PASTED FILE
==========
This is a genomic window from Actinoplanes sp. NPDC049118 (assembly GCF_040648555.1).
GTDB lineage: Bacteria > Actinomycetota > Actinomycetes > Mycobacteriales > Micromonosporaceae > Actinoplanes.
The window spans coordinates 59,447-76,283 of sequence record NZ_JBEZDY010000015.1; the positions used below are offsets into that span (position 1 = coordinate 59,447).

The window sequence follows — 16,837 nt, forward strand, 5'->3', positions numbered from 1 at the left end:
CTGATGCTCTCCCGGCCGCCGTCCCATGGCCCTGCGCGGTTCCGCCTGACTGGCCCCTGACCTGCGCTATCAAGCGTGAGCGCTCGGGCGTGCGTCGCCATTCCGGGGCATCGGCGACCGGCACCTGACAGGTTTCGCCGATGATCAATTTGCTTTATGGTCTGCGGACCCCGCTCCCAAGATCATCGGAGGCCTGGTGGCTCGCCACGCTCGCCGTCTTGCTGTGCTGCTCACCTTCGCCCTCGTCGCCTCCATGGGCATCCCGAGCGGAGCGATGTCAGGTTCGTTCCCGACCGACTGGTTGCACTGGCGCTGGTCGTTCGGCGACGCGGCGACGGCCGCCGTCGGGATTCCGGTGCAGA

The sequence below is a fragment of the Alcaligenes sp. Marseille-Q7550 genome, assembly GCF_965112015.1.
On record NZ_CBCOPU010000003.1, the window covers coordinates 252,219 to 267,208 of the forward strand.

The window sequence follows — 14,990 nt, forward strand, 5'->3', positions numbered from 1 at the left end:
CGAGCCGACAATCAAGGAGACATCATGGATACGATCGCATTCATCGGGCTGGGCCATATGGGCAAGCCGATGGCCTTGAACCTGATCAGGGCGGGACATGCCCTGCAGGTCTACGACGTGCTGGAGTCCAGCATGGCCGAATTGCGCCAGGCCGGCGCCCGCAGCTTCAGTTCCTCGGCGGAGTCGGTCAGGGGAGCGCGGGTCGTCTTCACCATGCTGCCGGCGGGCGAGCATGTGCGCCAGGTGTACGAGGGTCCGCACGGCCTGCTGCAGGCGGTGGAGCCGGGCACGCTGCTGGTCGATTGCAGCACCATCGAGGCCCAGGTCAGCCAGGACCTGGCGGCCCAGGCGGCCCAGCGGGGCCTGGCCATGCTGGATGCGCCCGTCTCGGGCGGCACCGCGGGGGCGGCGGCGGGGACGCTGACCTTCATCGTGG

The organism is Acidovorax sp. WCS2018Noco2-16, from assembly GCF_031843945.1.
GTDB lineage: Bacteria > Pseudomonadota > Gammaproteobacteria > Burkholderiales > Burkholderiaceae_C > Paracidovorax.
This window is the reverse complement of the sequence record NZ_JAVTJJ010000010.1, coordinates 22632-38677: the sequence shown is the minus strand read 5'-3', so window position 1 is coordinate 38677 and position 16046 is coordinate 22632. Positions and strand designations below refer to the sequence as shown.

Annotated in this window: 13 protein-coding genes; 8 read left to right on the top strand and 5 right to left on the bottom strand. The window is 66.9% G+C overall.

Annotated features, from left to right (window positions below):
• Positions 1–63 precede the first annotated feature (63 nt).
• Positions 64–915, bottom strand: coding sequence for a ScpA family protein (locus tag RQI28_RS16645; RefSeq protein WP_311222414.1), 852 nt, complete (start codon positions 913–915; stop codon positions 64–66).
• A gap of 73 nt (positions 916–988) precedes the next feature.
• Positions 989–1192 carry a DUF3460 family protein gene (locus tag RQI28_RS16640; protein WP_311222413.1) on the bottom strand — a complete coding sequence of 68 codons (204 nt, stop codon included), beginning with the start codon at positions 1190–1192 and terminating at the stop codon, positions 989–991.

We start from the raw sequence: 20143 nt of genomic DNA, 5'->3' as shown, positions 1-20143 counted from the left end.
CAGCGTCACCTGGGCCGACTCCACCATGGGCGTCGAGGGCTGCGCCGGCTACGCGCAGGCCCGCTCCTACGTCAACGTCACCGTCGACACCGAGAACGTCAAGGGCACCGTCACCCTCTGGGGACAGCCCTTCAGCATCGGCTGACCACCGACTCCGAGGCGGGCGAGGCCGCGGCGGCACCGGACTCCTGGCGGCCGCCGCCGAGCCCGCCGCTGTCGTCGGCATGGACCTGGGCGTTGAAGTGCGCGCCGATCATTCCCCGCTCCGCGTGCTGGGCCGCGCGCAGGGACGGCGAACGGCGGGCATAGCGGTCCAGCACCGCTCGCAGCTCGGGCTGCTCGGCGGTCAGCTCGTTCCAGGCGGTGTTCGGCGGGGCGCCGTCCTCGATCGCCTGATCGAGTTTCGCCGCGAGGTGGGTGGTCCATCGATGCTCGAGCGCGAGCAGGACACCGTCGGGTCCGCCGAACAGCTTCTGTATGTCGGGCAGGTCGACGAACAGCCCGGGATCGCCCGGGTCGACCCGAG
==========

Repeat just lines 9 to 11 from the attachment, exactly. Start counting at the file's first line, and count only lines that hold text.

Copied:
CGAGCCGACAATCAAGGAGACATCATGGATACGATCGCATTCATCGGGCTGGGCCATATGGGCAAGCCGATGGCCTTGAACCTGATCAGGGCGGGACATGCCCTGCAGGTCTACGACGTGCTGGAGTCCAGCATGGCCGAATTGCGCCAGGCCGGCGCCCGCAGCTTCAGTTCCTCGGCGGAGTCGGTCAGGGGAGCGCGGGTCGTCTTCACCATGCTGCCGGCGGGCGAGCATGTGCGCCAGGTGTACGAGGGTCCGCACGGCCTGCTGCAGGCGGTGGAGCCGGGCACGCTGCTGGTCGATTGCAGCACCATCGAGGCCCAGGTCAGCCAGGACCTGGCGGCCCAGGCGGCCCAGCGGGGCCTGGCCATGCTGGATGCGCCCGTCTCGGGCGGCACCGCGGGGGCGGCGGCGGGGACGCTGACCTTCATCGTGG

The organism is Acidovorax sp. WCS2018Noco2-16, from assembly GCF_031843945.1.
GTDB lineage: Bacteria > Pseudomonadota > Gammaproteobacteria > Burkholderiales > Burkholderiaceae_C > Paracidovorax.